People like to talk about all the things that have been lost in America -- I could spend the rest of the night compiling a list that would probably include everything from baseball doubleheaders to front porches to jukeboxes to newspapers, etc., etc., etc. How about adding this: The Middle Ground. Is there any discussion in which the issue at hand isn't either a) the event that changed the world, the greatest thing since sliced bread or b) totally worthless? In our overly caffeinated Internet era, nobody ever wants to admit the slightly boring notion that most things are somewhere well in between.

Take the case of Iran, and Twitter.

Regardless of whether you're somebody who tweets 40 times a day or whether you think Twitter refers to a Monty Python sketch, you've probably heard the same story every 55 minutes on CNN or seen it on the front page of your newspaper, that the revolution in Iran will be Twittered, that social media is what's fueling social unrest in the Persian Gulf. Indeed, the most significant overt action taken by the U.S. government has been to successfully urge Twitter management to postpone some scheduled maintenance of the site, so that people in Tehran and their supporters could keep tweeting.

Check out the enthusiasm of NYU's Clay Shirky, one of the best New Media pundits around:

I'm always a little reticent to draw lessons from things still unfolding, but it seems pretty clear that ... this is it. The big one. This is the first revolution that has been catapulted onto a global stage and transformed by social media. I've been thinking a lot about the Chicago demonstrations of 1968 where they chanted "the whole world is watching." Really, that wasn't true then. But this time it's true ... and people throughout the world are not only listening but responding. They're engaging with individual participants, they're passing on their messages to their friends, and they're even providing detailed instructions to enable web proxies allowing Internet access that the authorities can't immediately censor. That kind of participation is really extraordinary.

But others are looking at all the hype over the role that social networking -- primarily Facebook and Twitter, and especially Twitter because it's the (relatively) new kid on the block -- and arguing that it's just that, hype. Even Jon Stewart on "The Daily Show" went all curmudgeon the other night, wonder if Twitter wasn't just an excuse for news outlets to run away from actual journalism.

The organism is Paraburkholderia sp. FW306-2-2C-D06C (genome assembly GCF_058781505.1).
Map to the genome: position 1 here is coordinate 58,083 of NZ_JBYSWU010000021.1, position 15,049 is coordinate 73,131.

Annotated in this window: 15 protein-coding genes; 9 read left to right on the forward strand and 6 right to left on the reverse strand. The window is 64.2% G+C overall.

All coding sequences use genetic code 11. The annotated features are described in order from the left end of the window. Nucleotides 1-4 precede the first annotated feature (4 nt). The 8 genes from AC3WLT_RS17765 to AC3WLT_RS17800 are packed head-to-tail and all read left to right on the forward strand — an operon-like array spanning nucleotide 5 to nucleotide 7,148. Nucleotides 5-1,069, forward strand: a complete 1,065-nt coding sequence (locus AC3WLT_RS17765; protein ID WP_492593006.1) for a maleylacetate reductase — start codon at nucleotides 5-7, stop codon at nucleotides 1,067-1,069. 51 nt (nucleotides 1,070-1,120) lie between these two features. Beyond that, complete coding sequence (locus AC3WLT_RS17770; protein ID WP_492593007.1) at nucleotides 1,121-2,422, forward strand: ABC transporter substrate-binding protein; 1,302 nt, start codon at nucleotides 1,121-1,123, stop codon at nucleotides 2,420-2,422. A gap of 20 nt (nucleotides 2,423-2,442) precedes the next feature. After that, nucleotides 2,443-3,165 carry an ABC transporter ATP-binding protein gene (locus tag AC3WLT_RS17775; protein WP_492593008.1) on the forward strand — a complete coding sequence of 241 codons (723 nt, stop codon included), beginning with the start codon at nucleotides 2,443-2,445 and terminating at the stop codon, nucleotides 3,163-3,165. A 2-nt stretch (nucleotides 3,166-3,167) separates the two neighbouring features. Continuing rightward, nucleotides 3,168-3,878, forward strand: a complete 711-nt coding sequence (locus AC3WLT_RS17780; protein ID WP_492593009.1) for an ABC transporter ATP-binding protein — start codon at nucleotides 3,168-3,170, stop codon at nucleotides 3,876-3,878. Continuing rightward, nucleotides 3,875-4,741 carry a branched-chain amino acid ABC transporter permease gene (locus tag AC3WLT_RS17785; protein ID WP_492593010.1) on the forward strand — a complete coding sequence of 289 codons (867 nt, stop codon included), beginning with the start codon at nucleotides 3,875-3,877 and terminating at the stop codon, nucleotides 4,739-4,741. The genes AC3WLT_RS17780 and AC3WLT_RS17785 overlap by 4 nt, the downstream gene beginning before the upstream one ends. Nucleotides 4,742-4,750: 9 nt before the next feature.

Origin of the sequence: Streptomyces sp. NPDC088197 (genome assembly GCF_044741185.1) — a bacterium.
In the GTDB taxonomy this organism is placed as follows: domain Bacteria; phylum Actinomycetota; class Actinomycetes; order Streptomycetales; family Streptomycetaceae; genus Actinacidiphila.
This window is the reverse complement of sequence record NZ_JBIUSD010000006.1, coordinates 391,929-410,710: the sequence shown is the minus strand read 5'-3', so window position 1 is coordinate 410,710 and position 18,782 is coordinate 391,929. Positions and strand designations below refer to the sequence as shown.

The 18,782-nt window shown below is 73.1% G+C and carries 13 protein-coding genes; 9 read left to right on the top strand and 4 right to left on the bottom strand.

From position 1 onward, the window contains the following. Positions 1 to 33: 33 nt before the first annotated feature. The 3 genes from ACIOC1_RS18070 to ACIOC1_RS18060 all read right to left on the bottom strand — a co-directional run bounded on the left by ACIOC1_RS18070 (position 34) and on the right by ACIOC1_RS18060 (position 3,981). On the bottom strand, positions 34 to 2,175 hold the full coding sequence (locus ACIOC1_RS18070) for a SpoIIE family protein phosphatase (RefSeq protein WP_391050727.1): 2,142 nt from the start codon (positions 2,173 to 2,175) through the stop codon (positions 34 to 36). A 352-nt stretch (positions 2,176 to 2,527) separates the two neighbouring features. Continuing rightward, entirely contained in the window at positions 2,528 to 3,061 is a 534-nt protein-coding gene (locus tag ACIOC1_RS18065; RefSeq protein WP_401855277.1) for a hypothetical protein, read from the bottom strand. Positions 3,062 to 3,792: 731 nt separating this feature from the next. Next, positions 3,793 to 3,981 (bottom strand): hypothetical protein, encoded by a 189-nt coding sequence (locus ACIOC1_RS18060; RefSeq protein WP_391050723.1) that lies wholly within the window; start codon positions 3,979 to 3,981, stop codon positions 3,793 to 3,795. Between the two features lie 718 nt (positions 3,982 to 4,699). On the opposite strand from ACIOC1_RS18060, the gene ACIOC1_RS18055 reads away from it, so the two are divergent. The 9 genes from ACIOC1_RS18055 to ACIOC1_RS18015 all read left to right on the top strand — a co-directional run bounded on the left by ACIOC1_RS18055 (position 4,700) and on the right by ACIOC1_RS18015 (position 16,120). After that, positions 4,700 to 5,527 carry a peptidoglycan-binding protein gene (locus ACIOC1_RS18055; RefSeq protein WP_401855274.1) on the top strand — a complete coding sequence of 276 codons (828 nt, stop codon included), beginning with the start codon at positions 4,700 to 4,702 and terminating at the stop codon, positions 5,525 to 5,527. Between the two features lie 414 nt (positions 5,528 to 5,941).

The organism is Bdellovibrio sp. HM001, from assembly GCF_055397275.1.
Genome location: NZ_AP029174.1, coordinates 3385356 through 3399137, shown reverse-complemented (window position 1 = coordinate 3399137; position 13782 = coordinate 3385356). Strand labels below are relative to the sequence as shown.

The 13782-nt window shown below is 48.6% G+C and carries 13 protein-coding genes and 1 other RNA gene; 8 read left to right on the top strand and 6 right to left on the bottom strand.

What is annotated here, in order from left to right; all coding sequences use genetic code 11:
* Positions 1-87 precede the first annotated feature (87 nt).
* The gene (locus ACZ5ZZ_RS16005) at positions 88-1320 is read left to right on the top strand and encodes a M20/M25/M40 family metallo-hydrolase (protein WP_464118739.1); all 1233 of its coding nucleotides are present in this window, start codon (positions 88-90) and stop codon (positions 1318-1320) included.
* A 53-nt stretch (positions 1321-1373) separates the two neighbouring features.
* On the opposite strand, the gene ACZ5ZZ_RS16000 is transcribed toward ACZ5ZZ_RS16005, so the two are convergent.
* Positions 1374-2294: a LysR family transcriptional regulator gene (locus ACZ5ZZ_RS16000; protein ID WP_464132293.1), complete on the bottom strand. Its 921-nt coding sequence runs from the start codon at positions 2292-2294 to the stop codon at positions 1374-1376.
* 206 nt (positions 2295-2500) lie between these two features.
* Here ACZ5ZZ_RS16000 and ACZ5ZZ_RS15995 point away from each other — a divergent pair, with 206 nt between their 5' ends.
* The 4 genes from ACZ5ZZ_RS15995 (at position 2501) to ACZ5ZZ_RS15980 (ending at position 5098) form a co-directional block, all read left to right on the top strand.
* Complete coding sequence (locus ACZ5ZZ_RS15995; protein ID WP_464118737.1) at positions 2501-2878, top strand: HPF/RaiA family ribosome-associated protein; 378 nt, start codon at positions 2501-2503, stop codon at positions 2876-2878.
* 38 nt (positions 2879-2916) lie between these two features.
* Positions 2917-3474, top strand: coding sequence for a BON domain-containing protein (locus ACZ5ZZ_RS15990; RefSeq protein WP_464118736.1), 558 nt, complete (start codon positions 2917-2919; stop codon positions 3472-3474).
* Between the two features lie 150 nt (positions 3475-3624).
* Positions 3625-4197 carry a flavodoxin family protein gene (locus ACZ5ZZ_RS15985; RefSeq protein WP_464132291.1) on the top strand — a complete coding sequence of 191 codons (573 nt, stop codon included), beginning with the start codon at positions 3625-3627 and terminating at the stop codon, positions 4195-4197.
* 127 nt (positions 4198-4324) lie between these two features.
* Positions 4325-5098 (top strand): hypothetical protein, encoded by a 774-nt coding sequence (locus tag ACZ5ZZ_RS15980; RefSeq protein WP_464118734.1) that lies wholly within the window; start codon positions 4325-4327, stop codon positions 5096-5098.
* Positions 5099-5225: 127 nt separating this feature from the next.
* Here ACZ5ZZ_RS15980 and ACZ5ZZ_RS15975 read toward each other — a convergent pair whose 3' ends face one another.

Of course, what no one wants to say is that the truth is out there, and it's right down the middle. Clearly, the Internet and other types of wireless communication, espeically cell phones, have been invaluable for the ingredient that is key to any revolution, which is spreading the word in the face of government censorship or interference. While the Iranian regime has been quite successful at bottling up traditional journalists, Twitter has been the place for 24/7 updates, even if the reliability of the source can't always be easily verified. This is the empowering ability of the Internet that has been shown all over the world, certainly here in the United States where President Obama election was arguably the result of his ability to rally support but especially raise money on the Web.

That having been said, it's easy to overstate the role of Twitter in Iran, and that is exactly what has been happening to some degree. The fact is that Twitter is used by only a fraction of the people marching through the Iranian streets, with as few as 8,600 Twitter accounts in all of Tehran, according to this reality-check article. (It's also not clear how well Twitter supports Farsi, the language most Iranians speak.) So how are Iranians learning about the nightly protests? A lot of the communication is through the relatively "old-fashioned" text messaging, or simply people knocking on their neighbors' doors. Indeed, some of the most powerful protesting I've seen is video of Iranians on their rooftops, simply shouting "Allah Akbar." Seriously...could you get any more low-tech than that (even if some of them first learned of the protest by Twitter)?

So why all the focus here in America on the social networking story? Well, it is "news," literally, since Twitter is only a couple of years old. What journalists don't want to acknowledge openly is that they're reporting so much about Twitter because it's easy -- anyone can log in from anywhere and read what people are saying. But reporting on the ground from Tehran -- spending all that money and somehow getting past the government censors -- that's hard work. On top of all that, Twitter is a way for a lot of Americans to feel they are somehow "taking part" in what seems like, for now, a cathartic global event -- even if the truth is that at the end of the day it will be Iranians, and not us, who decide whether this rebellion actually succeeds.

The larger reality is that Twitter is a medium, but it's not the message. If change really does come to Iran, it will not be cause of 140 characters but because of the character of millions, who are literally risking death to march for the things they believe in. It was like that in Massachusetts in 1775, when the news traveled at the speed of horse, and it is like that in Tehran in 2009. Same as it ever was.